Can The Jam Band Genre Recover Its Groove?

Since the days of the massive upsurge of rock and roll music in the mid 1960’s, the “jam band” has been a venerable institution of the form. Groups, such as Moby Grape, Grateful Dead, Spooky Tooth, and many others have long been regarded not only as innovators within the rock and roll field, but also as masters of composition and improvisation.

As a result, groups who fall within the “jam band” genre of rock music have always earned a respect and legitimacy with both the public and many critics that few other popular musicians can match.

However, within the past few years, many outstanding members of the “jam band” community have begun shutting their proverbial doors to the public. For example, The Allman Brothers Band recently concluded a world tour that group members have confidently claimed was the last such undertaking for the long running group.

Meanwhile, surviving members of The Grateful Dead, one of the original and most emblematic of the “jam bands” of the golden era, have also announced that a series of upcoming concerts will be their last. As such, many fans of this form of music are wondering if its best days are now unquestionably behind it.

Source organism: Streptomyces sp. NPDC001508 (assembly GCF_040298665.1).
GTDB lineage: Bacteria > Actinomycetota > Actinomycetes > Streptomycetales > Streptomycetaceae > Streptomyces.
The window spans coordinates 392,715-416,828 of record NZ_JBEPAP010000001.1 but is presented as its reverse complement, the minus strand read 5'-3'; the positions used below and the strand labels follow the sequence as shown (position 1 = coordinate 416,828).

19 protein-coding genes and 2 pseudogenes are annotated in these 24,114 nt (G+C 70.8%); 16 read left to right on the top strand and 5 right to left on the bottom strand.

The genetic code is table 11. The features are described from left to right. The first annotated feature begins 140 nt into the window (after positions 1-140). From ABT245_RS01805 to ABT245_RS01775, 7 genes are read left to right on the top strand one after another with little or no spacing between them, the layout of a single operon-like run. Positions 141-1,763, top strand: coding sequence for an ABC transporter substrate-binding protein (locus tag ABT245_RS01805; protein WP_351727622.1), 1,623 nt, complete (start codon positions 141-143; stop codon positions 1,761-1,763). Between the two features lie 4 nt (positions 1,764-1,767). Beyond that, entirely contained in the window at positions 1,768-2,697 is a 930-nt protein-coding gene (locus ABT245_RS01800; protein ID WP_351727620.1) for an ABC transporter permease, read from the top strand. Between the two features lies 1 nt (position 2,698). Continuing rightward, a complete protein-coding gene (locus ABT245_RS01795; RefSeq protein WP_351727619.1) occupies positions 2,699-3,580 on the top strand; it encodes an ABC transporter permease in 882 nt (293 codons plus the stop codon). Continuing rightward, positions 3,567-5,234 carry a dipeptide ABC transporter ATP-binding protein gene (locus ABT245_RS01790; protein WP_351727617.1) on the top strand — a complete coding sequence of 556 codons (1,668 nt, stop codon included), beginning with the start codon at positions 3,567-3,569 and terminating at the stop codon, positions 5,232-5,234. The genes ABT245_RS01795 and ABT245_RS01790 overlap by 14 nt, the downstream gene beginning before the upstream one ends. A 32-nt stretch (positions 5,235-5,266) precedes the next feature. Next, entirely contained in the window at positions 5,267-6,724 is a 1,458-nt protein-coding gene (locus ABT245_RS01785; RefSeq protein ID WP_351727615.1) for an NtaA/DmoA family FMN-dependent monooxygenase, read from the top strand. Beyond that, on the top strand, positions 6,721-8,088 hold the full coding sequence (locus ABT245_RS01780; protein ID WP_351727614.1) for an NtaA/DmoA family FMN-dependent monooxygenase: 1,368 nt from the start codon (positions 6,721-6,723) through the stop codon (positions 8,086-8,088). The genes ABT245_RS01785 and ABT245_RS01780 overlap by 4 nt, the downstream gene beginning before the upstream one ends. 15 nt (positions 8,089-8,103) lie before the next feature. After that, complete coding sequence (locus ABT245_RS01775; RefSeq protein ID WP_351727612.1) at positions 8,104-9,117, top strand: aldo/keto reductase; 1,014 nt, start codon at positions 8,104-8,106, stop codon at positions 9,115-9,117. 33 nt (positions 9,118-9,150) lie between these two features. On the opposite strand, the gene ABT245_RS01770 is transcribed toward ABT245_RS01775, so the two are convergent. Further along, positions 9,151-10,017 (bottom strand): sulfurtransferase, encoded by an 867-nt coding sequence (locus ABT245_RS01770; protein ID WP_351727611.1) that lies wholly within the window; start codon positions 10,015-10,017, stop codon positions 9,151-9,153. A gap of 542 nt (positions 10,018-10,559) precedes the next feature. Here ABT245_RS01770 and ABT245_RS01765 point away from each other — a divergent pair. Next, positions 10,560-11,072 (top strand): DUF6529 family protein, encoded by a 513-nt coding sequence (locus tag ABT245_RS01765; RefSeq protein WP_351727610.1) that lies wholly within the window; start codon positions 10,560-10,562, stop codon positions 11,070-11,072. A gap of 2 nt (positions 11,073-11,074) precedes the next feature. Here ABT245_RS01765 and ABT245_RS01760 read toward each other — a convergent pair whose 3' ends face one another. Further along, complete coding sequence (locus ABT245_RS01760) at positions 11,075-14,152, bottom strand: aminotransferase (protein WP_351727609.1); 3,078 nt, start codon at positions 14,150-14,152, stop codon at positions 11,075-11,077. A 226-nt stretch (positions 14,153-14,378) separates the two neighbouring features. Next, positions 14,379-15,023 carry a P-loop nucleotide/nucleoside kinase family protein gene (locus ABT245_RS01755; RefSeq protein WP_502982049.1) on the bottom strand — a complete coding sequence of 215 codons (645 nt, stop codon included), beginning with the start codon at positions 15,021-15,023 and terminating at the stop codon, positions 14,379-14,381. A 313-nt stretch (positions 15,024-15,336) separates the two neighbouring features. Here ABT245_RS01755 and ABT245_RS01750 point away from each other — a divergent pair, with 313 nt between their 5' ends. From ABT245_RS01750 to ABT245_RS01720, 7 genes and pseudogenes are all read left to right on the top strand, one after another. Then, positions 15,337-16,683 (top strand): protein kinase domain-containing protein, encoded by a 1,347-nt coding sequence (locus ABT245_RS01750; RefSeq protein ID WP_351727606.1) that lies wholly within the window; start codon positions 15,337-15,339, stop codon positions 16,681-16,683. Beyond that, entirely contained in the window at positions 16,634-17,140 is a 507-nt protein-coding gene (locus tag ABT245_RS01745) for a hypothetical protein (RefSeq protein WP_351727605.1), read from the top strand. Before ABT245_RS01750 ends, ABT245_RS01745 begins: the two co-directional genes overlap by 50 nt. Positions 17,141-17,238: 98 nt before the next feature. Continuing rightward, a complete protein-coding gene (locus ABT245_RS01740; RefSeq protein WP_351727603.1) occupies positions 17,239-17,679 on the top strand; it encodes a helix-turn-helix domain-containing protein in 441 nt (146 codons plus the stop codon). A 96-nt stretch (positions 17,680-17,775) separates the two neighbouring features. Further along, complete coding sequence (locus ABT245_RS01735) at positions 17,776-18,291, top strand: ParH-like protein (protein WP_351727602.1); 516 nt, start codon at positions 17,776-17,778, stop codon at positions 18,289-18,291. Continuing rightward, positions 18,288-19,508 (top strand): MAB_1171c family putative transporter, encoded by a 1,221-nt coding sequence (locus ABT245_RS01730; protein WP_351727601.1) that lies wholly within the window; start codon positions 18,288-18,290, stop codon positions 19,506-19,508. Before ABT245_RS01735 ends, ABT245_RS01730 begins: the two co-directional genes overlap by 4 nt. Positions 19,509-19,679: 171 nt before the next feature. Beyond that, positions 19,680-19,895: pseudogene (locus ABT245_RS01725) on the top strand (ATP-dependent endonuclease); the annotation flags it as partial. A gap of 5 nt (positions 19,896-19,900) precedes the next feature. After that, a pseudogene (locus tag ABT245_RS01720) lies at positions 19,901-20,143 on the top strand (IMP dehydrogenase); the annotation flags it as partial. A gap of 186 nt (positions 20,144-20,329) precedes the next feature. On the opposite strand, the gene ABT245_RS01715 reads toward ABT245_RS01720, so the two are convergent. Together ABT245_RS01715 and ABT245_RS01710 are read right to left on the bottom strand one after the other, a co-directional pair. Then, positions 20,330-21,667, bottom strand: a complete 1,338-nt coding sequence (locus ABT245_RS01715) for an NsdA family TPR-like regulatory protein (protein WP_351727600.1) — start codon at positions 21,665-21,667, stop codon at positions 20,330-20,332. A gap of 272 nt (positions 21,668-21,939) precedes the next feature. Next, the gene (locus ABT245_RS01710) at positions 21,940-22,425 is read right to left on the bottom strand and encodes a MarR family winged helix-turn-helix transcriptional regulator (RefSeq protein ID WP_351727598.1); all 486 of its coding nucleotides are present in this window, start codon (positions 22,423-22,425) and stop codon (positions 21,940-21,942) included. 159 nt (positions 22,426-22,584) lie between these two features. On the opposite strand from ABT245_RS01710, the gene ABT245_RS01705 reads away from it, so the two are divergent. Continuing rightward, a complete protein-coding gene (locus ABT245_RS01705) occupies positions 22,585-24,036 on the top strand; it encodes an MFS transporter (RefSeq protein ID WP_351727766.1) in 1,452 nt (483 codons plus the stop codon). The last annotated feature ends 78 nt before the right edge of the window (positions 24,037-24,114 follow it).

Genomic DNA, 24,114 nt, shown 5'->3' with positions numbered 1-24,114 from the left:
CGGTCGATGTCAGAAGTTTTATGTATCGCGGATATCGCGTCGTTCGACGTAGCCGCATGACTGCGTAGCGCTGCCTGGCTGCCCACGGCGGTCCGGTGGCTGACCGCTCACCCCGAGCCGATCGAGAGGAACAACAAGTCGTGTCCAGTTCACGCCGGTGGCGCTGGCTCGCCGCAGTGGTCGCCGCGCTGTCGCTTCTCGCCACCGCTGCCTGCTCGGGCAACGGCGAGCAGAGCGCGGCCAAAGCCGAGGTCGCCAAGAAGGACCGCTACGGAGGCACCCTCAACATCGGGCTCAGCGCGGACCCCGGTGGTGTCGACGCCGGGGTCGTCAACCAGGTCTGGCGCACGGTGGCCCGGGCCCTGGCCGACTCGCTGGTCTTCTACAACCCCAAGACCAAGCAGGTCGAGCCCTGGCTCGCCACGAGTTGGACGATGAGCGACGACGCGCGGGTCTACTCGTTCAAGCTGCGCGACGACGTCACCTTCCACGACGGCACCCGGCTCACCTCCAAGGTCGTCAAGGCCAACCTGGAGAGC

Can The Genre Make An Emphatic Comeback?

One of the leaders of the “jam band” community has been Boyd Tinsley. Boyd has long been known to the public as the electric violinist in residence with The Dave Matthews Band.

However, in the past several years, Tinsley has also released solo recordings and toured as the leader of his own group. He is one of a select group of improvisational masters whom the community looks eagerly to for fresh leadership and inspiration.

Is There A Tipping Point For This Music?

Boyd and others, such as the String Cheese Incident and Snarky Puppy, have been cited by many critics and commentators as the heralds of a whole new movement within the “jam band” genre. The popularity of these groups has certainly reignited interest in the music as a whole.

It is to be hoped by their many legions of loyal fans that this new found popularity does not represent a proverbial “tipping point” for the genre as a whole. Whether these new pioneers of the form can resurrect the once omnipresent popularity of improvisational, “jam” oriented, rock remains to be seen.

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